The Surprising Ease of Finding Optimal Solutions for Controlling Nonlinear Phenomena in Quantum and Classical Complex Systems

Herschel Rabitz, Benjamin Russell, Tak San Ho

Research output: Contribution to journalReview articlepeer-review


This Perspective addresses the often observed surprising ease of achieving optimal control of nonlinear phenomena in quantum and classical complex systems. The circumstances involved are wide-ranging, with scenarios including manipulation of atomic scale processes, maximization of chemical and material properties or synthesis yields, Nature’s optimization of species’ populations by natural selection, and directed evolution. Natural evolution will mainly be discussed in terms of laboratory experiments with microorganisms, and the field is also distinct from the other domains where a scientist specifies the goal(s) and oversees the control process. We use the word “control” in reference to all of the available variables, regardless of the circumstance. The empirical observations on the ease of achieving at least good, if not excellent, control in diverse domains of science raise the question of why this occurs despite the generally inherent complexity of the systems in each scenario. The key to addressing the question lies in examining the associated control landscape, which is defined as the optimization objective as a function of the control variables that can be as diverse as the phenomena under consideration. Controls may range from laser pulses, chemical reagents, chemical processing conditions, out to nucleic acids in the genome and more. This Perspective presents a conjecture, based on present findings, that the systematics of readily finding good outcomes from controlled phenomena may be unified through consideration of control landscapes with the same common set of three underlying assumptions─the existence of an optimal solution, the ability for local movement on the landscape, and the availability of sufficient control resources─whose validity needs assessment in each scenario. In practice, many cases permit using myopic gradient-like algorithms while other circumstances utilize algorithms having some elements of stochasticity or introduced noise, depending on whether the landscape is locally smooth or rough. The overarching observation is that only relatively short searches are required despite the common high dimensionality of the available controls in typical scenarios.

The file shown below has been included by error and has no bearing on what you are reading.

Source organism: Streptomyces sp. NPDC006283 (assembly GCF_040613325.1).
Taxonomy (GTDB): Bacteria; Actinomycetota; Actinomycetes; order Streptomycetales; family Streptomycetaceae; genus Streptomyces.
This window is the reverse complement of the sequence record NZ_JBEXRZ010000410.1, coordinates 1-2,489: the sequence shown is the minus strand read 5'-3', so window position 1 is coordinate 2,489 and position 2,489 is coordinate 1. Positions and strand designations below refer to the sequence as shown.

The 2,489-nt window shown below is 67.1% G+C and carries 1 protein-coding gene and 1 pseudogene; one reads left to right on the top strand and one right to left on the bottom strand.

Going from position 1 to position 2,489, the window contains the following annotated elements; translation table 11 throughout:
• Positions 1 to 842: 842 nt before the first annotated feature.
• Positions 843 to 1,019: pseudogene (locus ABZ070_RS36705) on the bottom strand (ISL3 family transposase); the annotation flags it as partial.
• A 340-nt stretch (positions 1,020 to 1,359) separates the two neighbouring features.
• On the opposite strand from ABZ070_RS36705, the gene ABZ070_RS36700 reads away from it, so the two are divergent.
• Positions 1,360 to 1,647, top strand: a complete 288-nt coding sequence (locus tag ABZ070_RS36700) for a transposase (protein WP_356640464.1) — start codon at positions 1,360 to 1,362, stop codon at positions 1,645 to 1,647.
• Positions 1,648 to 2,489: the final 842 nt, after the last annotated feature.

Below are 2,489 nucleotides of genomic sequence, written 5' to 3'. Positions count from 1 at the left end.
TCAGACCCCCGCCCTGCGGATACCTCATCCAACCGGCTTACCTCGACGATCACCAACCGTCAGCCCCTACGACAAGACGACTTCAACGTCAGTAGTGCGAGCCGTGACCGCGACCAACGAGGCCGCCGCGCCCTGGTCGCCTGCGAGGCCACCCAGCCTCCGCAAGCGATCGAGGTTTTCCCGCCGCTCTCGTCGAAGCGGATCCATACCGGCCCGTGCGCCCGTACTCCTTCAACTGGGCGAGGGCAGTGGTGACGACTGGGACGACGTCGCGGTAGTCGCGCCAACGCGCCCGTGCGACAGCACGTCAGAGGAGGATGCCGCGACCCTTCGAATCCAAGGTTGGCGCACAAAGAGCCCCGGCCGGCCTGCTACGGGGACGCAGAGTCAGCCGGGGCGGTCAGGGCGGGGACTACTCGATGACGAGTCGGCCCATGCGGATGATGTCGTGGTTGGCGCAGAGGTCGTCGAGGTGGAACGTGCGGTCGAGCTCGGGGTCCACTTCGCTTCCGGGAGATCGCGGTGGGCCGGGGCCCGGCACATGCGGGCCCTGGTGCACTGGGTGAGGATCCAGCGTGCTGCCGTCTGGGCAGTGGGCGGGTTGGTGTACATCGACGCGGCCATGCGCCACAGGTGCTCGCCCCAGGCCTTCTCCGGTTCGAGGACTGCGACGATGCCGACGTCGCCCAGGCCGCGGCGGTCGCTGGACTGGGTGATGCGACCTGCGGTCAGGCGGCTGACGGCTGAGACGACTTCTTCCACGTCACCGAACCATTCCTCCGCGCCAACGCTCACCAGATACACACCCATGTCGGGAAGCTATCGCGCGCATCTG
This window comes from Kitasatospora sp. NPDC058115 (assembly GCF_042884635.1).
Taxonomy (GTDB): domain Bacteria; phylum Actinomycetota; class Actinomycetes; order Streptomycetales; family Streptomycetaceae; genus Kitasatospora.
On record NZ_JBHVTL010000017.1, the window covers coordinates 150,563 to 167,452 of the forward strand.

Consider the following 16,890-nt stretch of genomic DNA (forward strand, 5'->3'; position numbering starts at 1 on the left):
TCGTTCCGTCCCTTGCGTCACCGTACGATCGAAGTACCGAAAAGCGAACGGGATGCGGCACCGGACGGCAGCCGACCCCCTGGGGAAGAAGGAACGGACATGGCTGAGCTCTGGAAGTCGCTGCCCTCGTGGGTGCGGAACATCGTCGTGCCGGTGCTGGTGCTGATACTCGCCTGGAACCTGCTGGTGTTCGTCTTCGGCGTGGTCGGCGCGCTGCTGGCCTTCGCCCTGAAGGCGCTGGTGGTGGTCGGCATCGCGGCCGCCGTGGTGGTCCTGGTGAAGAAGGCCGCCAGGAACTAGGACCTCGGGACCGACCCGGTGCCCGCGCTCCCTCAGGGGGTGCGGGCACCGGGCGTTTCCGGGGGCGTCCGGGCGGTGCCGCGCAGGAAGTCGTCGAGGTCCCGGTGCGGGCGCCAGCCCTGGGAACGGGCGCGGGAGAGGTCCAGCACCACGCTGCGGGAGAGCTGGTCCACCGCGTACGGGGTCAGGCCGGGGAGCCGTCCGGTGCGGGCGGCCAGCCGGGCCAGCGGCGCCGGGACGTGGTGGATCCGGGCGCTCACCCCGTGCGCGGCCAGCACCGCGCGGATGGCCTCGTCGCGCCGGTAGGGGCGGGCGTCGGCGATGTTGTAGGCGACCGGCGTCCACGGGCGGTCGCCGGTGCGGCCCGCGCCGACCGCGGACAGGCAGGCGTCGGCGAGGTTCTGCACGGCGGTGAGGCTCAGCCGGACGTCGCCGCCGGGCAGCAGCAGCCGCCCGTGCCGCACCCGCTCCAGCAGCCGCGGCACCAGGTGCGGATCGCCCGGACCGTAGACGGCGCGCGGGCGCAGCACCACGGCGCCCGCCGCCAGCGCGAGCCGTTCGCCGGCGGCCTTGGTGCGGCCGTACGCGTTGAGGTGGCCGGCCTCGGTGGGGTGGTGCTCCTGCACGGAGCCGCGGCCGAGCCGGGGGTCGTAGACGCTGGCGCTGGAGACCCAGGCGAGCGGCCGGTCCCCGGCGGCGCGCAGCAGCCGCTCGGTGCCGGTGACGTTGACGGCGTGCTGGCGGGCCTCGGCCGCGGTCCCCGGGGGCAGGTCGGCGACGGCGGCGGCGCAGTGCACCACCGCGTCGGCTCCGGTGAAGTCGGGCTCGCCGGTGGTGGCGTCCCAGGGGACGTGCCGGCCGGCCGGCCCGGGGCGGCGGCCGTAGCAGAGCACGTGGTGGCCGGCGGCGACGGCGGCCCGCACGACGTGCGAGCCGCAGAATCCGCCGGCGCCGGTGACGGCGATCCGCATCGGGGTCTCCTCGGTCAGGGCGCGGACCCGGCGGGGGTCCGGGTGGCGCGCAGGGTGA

Original languageEnglish (US)
Pages (from-to)4224-4236
Number of pages13
JournalJournal of Physical Chemistry A
Issue number19
StatePublished - May 18 2023

All Science Journal Classification (ASJC) codes

  • Physical and Theoretical Chemistry


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